The chief executive of the New Zealand Manufacturers and Exporters Association supports the Labour / Green electricity proposals. Well worth clicking through to read the whole thing…
Since the release of the NZ Power proposal there has not been a solid, logical debate about what NZ Power might mean, and the current problems inherent in the electricity market.
What we witnessed this month in New Zealand politics reminded me of a line from Bob Edlin inManagement magazine a few weeks ago, Bob said “If scorn is better than robust debate at shaping good policy, we are in good hands”.
That pretty well summed up the government’s response to the NZ Power proposal from Labour and the Greens. Business New Zealand and other organisations urged Labour and the Greens to revoke the policy in an open letter.
The letter reads to say that higher electricity prices would better serve New Zealand businesses incentives to innovate. Would this really be the case? These are echoes of the comments made by the same group before the unbundling the local loop.
Sadly, scorn, distortions and exaggerated characterisations heaped on ideas and individuals seem to be an ingrained response from many; dismissing any new ideas at odds with the status quo.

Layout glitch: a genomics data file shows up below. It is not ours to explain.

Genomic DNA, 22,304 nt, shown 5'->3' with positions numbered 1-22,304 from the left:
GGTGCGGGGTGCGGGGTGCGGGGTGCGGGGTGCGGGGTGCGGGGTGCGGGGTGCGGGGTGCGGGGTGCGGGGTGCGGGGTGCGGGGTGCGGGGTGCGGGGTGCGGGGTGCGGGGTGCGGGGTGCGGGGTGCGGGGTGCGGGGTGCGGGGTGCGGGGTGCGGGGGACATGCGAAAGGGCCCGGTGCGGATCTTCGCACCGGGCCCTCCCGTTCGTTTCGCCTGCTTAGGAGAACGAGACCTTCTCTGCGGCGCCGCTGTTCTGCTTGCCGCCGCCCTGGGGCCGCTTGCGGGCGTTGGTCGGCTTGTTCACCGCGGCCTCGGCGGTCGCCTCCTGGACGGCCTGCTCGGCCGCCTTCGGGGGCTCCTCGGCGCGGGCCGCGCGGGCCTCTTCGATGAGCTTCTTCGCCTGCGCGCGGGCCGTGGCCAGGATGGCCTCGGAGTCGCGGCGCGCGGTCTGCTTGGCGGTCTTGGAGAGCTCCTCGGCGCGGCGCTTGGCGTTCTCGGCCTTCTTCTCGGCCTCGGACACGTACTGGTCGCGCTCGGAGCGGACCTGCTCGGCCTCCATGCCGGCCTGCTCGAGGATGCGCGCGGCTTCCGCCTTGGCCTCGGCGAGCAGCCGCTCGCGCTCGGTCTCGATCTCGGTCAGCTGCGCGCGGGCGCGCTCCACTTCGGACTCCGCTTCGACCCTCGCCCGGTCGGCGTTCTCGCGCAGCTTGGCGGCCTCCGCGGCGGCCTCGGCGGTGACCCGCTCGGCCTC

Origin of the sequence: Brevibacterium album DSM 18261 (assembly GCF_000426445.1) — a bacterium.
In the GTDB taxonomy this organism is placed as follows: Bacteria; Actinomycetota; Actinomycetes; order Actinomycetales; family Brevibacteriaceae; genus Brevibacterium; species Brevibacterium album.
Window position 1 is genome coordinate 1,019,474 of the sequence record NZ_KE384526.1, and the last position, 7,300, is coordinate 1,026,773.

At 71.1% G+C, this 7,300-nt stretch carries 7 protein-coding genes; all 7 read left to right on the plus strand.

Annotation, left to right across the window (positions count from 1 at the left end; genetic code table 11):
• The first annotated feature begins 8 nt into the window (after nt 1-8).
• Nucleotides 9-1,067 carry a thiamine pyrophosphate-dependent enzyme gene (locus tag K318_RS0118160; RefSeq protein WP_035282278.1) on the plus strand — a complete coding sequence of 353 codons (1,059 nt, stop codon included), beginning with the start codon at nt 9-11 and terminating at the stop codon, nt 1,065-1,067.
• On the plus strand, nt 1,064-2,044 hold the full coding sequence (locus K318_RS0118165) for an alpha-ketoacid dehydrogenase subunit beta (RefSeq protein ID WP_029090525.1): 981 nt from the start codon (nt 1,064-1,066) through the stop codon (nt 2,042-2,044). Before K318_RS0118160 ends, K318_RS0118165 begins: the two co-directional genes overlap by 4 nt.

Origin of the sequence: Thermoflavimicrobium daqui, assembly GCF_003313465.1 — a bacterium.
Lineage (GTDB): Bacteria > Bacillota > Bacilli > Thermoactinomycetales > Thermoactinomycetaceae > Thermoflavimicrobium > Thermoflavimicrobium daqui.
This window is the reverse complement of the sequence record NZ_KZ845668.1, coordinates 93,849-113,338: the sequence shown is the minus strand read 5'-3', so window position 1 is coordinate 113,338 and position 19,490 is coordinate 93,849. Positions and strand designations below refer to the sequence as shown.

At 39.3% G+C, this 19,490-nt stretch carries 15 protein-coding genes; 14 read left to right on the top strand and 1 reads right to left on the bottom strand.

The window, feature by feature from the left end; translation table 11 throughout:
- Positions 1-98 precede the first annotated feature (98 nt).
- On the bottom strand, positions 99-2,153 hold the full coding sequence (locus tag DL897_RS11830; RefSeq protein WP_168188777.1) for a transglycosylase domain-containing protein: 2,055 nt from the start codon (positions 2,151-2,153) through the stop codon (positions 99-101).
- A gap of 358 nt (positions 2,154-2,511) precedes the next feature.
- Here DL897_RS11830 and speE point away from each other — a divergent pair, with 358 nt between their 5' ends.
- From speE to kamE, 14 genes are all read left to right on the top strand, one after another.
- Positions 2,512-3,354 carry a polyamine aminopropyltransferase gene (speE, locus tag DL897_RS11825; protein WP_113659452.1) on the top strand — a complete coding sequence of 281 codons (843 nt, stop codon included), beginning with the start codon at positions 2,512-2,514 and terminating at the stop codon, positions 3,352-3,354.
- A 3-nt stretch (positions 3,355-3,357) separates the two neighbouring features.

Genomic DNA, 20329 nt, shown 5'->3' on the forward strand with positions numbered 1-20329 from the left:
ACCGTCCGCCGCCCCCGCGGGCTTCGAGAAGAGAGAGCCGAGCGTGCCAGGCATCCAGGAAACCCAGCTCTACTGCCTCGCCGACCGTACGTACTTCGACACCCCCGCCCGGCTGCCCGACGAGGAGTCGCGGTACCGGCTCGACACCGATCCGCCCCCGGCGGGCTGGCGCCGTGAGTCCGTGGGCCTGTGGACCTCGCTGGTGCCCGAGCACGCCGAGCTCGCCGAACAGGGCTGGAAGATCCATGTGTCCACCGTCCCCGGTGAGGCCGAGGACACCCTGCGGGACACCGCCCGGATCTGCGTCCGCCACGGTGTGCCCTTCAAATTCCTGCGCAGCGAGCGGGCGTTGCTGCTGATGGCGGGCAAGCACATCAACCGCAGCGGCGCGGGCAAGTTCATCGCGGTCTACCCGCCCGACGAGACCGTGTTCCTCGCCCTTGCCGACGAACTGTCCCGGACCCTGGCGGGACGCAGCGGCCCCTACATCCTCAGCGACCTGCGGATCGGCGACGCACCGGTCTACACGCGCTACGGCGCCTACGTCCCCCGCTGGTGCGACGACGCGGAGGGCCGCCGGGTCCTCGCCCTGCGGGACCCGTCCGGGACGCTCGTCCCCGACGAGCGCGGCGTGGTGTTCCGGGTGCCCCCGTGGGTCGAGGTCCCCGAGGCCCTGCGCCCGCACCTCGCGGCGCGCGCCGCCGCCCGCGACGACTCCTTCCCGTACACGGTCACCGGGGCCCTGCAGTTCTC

Not very different
Take a look at Wikipedia’s entry on the New Zealand electricity market and you don’t have to read very far to see there is already a single regulator that balances supply, demand and price. Not very different than NZ Power as we read the proposal.
The key difference is the pricing mechanism, not the entire system. …
LRMC introduces some perverse incentives, bid less volume and make more money by ensuring the highest cost generators remain in the market and over time tend to run the market towards a supply deficit. These are gaming opportunities (ship less make more) that tends to bias incentives away from new large-scale low-cost electricity generation. These are perverse outcomes that have the opportunity to damage the rest of the economy because electricity costs more than might otherwise be the case. …
… It is about balancing the trade-offs between a tendency to support the expensive generators and pass windfalls to the lower cost generators, or introducing a system bias to ship the lowest cost watts available to the benefit of the wider economy.
John Walley is chief executive of the New Zealand Manufacturers and Exporters Association.